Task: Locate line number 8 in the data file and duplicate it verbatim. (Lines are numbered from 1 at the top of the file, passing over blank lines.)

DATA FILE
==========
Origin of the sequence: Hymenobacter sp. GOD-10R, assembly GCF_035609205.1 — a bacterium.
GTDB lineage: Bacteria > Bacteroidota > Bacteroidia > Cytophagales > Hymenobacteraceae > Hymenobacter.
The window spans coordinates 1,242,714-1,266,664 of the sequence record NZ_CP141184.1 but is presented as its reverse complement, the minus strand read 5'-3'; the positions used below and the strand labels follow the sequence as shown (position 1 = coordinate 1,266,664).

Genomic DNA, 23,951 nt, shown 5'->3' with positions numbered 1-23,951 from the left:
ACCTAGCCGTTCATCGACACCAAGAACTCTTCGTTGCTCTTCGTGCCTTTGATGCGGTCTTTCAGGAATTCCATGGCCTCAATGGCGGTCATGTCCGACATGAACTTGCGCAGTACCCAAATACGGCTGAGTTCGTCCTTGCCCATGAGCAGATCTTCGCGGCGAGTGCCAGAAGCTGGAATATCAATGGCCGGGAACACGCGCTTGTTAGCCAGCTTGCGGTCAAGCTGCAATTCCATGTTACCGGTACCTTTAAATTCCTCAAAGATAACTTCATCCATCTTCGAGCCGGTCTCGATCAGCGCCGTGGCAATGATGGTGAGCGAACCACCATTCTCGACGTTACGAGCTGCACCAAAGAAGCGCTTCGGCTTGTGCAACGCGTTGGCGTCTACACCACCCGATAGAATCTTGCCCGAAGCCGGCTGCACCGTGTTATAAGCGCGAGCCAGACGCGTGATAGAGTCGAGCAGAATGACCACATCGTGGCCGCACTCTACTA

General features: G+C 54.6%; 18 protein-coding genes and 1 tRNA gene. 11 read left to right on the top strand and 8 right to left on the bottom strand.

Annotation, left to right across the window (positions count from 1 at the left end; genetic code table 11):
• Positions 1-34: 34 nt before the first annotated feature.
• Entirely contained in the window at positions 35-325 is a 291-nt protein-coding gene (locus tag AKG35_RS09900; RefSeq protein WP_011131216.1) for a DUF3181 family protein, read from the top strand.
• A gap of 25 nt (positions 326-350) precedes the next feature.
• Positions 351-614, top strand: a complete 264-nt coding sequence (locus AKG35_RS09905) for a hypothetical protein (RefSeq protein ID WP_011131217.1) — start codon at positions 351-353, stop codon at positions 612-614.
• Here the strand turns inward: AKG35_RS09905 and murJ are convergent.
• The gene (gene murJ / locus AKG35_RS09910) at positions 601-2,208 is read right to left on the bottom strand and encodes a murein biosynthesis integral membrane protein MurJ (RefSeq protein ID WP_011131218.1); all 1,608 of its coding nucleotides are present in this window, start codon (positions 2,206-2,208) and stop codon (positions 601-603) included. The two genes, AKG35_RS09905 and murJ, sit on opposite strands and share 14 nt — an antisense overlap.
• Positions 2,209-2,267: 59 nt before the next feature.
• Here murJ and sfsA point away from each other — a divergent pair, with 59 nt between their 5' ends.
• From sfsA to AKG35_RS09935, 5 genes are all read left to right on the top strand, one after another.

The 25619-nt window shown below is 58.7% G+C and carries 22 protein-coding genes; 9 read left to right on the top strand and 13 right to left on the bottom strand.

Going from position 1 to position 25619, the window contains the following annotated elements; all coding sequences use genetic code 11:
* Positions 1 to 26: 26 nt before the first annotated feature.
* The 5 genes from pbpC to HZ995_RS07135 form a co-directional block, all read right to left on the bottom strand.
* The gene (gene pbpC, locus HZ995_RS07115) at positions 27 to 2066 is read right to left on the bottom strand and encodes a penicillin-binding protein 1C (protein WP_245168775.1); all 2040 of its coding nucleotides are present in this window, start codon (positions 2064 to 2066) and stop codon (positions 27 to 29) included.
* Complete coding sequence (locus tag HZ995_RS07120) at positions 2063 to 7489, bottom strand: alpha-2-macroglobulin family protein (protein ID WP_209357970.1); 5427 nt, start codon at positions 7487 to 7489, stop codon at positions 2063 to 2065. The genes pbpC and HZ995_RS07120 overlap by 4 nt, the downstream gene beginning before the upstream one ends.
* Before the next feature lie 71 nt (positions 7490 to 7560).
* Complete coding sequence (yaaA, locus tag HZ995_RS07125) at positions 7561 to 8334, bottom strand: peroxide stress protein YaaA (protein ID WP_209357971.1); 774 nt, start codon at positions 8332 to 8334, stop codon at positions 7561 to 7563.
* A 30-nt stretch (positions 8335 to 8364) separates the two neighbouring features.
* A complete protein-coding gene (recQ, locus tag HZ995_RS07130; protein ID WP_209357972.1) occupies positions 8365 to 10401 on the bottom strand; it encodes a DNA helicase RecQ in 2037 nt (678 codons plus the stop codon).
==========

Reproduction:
• Positions 1-34: 34 nt before the first annotated feature.